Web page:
usr/bin/| drwxr-xr-x root/root 0 2014-07-16 12:08
usr/bin/danpei| -rwxr-xr-x root/root 250904 2014-07-16 12:08
usr/bin/danpei2| lrwxrwxrwx root/root 0 2014-07-16 12:08 "danpei"
usr/share/| drwxr-xr-x root/root 0 2014-07-16 12:08
usr/share/doc/| drwxr-xr-x root/root 0 2014-07-16 12:08
usr/share/doc/danpei-2.9.7/| drwxr-xr-x root/root 0 2014-07-16 12:08
usr/share/doc/danpei-2.9.7/AUTHORS| -rw-r--r-- root/root 462 2004-08-01 14:44
usr/share/doc/danpei-2.9.7/ChangeLog.en| -rw-r--r-- root/root 758 2005-03-05 11:53
usr/share/doc/danpei-2.9.7/README.en| -rw-r--r-- root/root 17105 2005-03-08 10:34
usr/share/doc/danpei-2.9.7/danpei.html| -rw-r--r-- root/root 8295 2014-07-16 12:08
usr/share/doc/danpei-2.9.7/danpei.src2pkg| -rw-r--r-- root/root 1277 2014-07-16 12:08
usr/share/pixmaps/| drwxr-xr-x root/root 0 2014-07-16 12:08
usr/share/pixmaps/danpei.xpm| -rw-r--r-- root/root 9424 2014-07-16 12:08
usr/share/applications/| drwxr-xr-x root/root 0 2014-07-16 12:08
usr/share/applications/danpei.desktop| -rw-r--r-- root/root 570 2014-07-16 12:08
usr/share/man/| drwxr-xr-x root/root 0 2014-07-16 12:08
usr/share/man/man1/| drwxr-xr-x root/root 0 2014-07-16 12:08
usr/share/man/man1/danpei.1.gz| -rw-r--r-- root/root 1525 2014-07-16 12:08
bin/| drwxr-xr-x root/root 0 2014-07-16 12:08
bin/danpei3| lrwxrwxrwx root/root 0 2014-07-16 12:08 "../usr/bin/danpei"
bin/danpei4| hrwxr-xr-x root/root 0 2014-07-16 12:08 "usr/bin/danpei"
install/| drwxr-xr-x root/root 0 2014-07-16 12:08
install/pkg-spec| -rw-r--r-- root/root 1243 2014-07-16 12:08
install/postinst| -rw-r--r-- root/root 180 2014-07-16 12:08
install/postrm| -rw-r--r-- root/root 186 2014-07-16 12:08
install/pkg-requires| -rw-r--r-- root/root 202 2014-07-16 12:08
This is basically the output from the tar listing, rearranged for easier parsing and hmmm, tpkg also adds an md5sum for every file so one can always verify if a file has changed after installation.

packages files look like this:
package="danpei_2.9.7-i586-1.tpm"
packager="Gilbert Ashley <amigo@ibiblio.org>"
name="danpei"
version="2.9.7"
arch="i586"
release="1"
sig=""
pkg_creation_date="2014-07-16_12:08:16"
uncompressed_size="372 KB"
os_version="KISS 5.0"
host="kiss"
processor="i686 Intel(R) Pentium(R) 4 CPU 2.00GHz"
target_architecture="i586-kiss-linux"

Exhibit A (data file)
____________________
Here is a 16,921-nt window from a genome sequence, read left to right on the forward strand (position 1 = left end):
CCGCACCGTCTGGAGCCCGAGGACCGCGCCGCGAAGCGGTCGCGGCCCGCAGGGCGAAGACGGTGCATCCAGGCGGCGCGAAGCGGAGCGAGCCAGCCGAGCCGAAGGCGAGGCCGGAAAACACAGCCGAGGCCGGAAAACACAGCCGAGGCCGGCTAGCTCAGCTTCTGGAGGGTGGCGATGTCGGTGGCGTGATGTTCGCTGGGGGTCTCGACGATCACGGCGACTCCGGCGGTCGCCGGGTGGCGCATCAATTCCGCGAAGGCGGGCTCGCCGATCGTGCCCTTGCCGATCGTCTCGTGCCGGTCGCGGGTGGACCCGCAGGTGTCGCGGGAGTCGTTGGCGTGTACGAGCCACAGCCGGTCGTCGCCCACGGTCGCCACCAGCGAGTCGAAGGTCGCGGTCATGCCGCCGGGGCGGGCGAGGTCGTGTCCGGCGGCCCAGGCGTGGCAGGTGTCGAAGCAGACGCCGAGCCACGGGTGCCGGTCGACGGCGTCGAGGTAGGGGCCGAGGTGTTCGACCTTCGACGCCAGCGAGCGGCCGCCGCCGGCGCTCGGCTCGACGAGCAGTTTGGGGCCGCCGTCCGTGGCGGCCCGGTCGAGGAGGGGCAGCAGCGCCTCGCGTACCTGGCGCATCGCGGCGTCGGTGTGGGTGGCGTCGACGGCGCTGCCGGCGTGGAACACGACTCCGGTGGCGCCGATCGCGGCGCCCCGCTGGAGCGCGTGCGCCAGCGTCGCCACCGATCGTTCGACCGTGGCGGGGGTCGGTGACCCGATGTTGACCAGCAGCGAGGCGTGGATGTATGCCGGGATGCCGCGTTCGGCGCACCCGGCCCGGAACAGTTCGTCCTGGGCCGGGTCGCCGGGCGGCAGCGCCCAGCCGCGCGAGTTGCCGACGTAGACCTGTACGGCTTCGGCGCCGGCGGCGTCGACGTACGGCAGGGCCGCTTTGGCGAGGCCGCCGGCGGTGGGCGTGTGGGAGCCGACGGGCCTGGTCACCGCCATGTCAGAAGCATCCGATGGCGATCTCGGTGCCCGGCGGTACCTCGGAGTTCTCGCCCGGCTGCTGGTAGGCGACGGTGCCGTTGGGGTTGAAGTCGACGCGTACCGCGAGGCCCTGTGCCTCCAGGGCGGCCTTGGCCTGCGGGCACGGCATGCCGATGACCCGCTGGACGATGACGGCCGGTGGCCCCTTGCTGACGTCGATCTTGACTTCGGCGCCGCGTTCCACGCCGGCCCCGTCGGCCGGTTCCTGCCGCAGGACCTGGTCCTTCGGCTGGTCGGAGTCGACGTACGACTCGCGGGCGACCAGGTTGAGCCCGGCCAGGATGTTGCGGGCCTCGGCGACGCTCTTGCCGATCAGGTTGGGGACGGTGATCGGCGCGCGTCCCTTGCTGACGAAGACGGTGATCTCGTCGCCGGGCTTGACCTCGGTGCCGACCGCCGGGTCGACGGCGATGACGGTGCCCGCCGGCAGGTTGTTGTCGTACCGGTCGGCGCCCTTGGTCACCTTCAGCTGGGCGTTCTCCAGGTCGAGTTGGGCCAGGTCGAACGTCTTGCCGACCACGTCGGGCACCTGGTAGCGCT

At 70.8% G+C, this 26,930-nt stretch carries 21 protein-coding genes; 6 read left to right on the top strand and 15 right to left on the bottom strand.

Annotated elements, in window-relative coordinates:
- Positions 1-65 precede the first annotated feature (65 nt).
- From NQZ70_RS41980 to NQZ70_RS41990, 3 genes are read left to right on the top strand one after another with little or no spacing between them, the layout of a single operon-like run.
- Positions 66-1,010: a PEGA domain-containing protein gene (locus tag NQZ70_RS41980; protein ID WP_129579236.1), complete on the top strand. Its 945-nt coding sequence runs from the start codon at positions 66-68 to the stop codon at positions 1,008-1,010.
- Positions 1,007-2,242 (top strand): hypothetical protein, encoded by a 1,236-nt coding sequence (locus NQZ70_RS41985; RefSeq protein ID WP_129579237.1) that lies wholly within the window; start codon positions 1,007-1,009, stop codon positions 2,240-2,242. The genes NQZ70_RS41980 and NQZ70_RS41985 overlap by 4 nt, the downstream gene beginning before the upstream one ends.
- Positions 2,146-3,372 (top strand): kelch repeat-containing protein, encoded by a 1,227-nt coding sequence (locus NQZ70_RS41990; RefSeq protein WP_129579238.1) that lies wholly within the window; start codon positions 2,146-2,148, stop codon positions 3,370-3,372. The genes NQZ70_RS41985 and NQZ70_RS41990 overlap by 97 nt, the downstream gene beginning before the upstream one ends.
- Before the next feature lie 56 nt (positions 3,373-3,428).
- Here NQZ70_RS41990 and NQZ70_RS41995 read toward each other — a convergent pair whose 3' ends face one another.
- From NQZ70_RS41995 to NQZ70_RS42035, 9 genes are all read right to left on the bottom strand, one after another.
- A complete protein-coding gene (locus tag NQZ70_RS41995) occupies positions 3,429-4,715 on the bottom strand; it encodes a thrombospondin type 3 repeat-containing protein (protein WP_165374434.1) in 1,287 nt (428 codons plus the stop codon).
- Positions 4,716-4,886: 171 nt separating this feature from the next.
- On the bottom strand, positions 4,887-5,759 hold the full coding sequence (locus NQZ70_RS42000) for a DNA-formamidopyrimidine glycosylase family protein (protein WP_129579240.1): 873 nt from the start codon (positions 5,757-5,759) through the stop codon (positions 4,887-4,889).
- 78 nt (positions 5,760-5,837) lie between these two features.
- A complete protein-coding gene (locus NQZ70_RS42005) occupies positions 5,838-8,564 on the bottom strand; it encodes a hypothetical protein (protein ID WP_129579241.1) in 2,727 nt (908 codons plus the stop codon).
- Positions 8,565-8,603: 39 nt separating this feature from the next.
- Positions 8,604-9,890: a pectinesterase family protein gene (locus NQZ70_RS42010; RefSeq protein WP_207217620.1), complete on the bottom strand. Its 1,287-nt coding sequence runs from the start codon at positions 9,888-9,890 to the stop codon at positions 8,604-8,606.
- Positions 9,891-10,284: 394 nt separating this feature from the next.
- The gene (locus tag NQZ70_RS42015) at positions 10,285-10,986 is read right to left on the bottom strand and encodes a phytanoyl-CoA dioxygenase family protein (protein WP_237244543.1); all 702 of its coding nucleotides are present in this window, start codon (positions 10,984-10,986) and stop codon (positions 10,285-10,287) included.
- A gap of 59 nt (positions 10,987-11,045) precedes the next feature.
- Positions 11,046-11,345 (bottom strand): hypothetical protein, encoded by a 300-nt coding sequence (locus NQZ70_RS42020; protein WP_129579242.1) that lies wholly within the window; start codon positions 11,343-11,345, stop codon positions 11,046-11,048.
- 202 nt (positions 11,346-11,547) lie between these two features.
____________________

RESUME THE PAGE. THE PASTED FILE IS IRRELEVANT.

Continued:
src2pkg_version="3.0"
license="GPL-2"
summary="GTK-1.2 Image Viewer"
description="
Danpei is a Gtk+ based Image Viewer, works on X Window Sysytem.
You can look through your image files in Thumbnail form,
and can rename,cut and paste them easily.
"
sub_packages="danpei-nls_2.9.7-noarch-1.tpm "
kernel='3.14.5 #1 Sun Jun 15 20:28:04 GMT 2014'
toolchain="glibc-2.13 gcc-4.5.3 binutils-2.20.51.0.8.20100412"
source_name="danpei_2.9.7.orig.tar.gz"
source_md5sum="65c5352379d50c7a37a1118713c8dcd5"
patches="
danpei_2.9.7-1ubuntu1.diff.gz
"
build_configuration='
LDFLAGS="-Wl,-O1,-L/lib,-L/usr/lib,--relax,--sort-common,--no-keep-memory"
CFLAGS="-O2 -m32 -pipe -fomit-frame-pointer -fno-strict-aliasing -Wno-shadow -Wno-unused -march=i586 -mtune=i686"
CXXFLAGS="-O2 -m32 -pipe -fomit-frame-pointer -fno-strict-aliasing -Wno-shadow -Wno-unused -march=i586 -mtune=i686"
./configure --prefix=/usr --libdir=/usr/lib
'
(note this file is 'sourceable' so all that detail is easy to get out.)

requires files look like this:
gdk-pixbuf_0.22.0-i586-3
glib_1.2.10-i586-3
glibc_2.13-i586-4
gtk+_1.2.10-i586-3
libX11_1.4.3-i586-1
libXau_1.0.6-i586-1
libXdmcp_1.1.0-i586-1
libXext_1.2.0-i586-1
libpng_1.4.9-i586-1
libxcb_1.7-i586-1
(note that having no comments allows for simple grep usage without pipes.)

setup is simply a temp dir where tpkg/tpm creates files during procedures.

'history' is a flat file which records package transactions, like this:
2013-12-13_21:24:15 danpei_2.9.7-i586-1 installed . 0f5d000cc17df0be414556cf80c577c0 440K 107328 /usr/src/KISS-5/SOURCE/utils/tpm2
2013-12-13_21:24:18 danpei_2.9.7-i586-2 upgraded danpei_2.9.7-i586-1 0f5d000cc17df0be414556cf80c577c0 107328 /usr/src/KISS-5/SOURCE/utils/tpm2
2013-12-15_11:19:34 danpei_2.9.7-i586-1 downgraded danpei_2.9.7-i586-2 0f5d000cc17df0be414556cf80c577c0 440K 107328 /usr/src/KISS-5/SOURCE/utils/tpm2


tpkg is a scaleable system, meaning that some database features are optional and can be turned off. For instance package transactions , auto-backup of packages when removing them, and others.